Jupiter’s Great Red Spot Gets Its Color From Sunlight, Study Suggests

If it weren’t for the Sun, Jupiter’s Great Red Spot would be a much blander feature on the gas giant, a new study reveals. This stands apart from what most scientists think about why for why the spot looks so colorful: that there are features in the clouds that give it its distinctive shade.

The new data comes from observations with the Cassini spacecraft, combined with experiments in the lab. They conclude that the Red Spot’s immense height, combined with sunlight breaking apart the atmosphere there into certain chemicals, make the feature that red that is visible even in small telescopes.

“Our models suggest most of the Great Red Spot is actually pretty bland in color, beneath the upper cloud layer of reddish material,” said Kevin Baines, a Cassini team scientist based at NASA’s Jet Propulsion Laboratory in California, in a statement. “Under the reddish ‘sunburn’ the clouds are probably whitish or grayish.”

Jupiter’s Great Red Spot is a cyclone larger than two Earths. (photomontage ©Michael Carroll)

The lab experiments combined ammonia and acetylene gases (atmospheric components from Jupiter) with ultraviolet light (simulating what the Sun produces), which created a ruddy substance that matched observations made with the Cassini spacecraft back in 2000. They also tried breaking apart ammonium hydrosulfide, a common element in Jupiter’s high clouds, but the color produced was actually a bright green.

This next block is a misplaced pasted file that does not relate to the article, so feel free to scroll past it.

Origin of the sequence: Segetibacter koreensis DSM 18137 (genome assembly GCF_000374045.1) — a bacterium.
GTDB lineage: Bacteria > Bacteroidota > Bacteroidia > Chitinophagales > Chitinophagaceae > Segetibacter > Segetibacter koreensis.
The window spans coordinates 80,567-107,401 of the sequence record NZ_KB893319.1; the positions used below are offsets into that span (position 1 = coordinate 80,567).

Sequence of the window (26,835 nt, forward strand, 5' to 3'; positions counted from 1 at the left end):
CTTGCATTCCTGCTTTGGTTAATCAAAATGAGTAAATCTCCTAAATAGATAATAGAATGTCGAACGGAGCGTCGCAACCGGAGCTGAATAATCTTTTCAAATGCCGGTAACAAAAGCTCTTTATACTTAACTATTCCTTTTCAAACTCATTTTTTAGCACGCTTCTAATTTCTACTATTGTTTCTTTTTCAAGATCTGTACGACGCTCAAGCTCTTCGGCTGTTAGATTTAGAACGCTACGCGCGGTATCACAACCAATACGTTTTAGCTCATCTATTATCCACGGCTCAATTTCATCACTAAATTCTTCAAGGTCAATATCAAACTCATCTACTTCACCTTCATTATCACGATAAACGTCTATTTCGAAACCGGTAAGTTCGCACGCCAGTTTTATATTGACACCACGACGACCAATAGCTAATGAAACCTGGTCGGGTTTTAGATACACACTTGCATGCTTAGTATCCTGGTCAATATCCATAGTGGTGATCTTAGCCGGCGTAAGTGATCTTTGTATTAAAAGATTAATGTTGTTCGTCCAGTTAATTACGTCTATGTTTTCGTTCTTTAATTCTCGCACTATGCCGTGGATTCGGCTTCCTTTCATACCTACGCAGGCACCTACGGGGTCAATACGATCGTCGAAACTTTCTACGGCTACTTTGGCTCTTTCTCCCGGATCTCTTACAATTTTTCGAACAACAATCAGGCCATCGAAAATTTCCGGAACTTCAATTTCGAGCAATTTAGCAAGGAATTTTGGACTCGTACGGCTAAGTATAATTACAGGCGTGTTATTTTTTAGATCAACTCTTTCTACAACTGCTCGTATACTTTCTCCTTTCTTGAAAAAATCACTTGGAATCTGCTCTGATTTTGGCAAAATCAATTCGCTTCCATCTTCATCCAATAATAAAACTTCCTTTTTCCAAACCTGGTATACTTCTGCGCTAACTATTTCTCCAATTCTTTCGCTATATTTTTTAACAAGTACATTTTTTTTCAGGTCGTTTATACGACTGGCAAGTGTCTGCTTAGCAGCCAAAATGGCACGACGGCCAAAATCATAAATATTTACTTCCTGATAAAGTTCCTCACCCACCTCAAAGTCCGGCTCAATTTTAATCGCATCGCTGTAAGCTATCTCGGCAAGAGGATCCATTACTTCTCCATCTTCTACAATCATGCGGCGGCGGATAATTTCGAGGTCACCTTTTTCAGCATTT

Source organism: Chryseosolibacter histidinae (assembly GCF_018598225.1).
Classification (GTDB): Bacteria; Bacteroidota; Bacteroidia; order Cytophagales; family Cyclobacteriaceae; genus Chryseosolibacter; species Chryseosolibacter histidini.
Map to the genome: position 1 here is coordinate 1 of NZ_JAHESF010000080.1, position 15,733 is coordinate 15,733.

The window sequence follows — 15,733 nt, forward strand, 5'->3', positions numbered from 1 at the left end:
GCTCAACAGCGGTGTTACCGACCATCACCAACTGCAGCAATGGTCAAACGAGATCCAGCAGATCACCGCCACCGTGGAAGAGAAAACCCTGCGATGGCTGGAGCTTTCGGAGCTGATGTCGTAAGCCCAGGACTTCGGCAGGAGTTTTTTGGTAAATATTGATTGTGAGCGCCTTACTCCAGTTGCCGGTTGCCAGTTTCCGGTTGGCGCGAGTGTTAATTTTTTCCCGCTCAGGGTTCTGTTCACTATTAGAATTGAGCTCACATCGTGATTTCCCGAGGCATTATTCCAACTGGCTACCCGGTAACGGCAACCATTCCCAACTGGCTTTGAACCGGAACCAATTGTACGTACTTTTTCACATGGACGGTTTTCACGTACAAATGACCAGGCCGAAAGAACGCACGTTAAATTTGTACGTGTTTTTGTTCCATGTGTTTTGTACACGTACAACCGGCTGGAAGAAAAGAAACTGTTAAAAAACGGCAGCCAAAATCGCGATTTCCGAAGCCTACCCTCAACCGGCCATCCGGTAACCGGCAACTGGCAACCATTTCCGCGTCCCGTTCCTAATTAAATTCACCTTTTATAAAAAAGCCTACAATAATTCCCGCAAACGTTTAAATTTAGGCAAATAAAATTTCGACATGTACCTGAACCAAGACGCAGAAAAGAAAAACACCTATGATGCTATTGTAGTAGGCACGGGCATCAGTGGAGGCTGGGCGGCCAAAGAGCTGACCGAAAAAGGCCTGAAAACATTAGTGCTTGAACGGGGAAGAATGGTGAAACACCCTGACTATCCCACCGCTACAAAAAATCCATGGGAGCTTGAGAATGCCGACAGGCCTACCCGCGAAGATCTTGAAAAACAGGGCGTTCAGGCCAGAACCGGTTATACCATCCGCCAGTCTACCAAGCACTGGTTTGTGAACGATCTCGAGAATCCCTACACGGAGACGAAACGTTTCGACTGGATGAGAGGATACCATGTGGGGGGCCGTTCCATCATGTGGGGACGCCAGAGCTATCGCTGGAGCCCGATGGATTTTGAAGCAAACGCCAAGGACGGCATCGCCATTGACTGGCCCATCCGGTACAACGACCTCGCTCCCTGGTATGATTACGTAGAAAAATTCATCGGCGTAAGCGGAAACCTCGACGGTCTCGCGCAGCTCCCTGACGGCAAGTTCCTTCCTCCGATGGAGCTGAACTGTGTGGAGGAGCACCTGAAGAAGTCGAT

The Great Red Spot is a storm that has been raging on Jupiter since at least when telescopes were first used in the 1600s. Over the past few decades, its size has shrunk considerably –it’s now half of what historical measurements showed — but it is still much larger than Earth. Scientists are hoping the forthcoming Juno mission, which will arrive at Jupiter at 2016, will help learn more about what is going on.

Results were presented at the Division for Planetary Science of the American Astronomical Society’s annual meeting this week in Tucson, Arizona. A press release did not disclose publication plans or if the research is peer-reviewed.

Source: NASA

Elizabeth Howell

Elizabeth Howell is the senior writer at Universe Today. She also works for Space.com, Space Exploration Network, the NASA Lunar Science Institute, NASA Astrobiology Magazine and LiveScience, among others. Career highlights include watching three shuttle launches, and going on a two-week simulated Mars expedition in rural Utah. You can follow her on Twitter @howellspace or contact her at her website.

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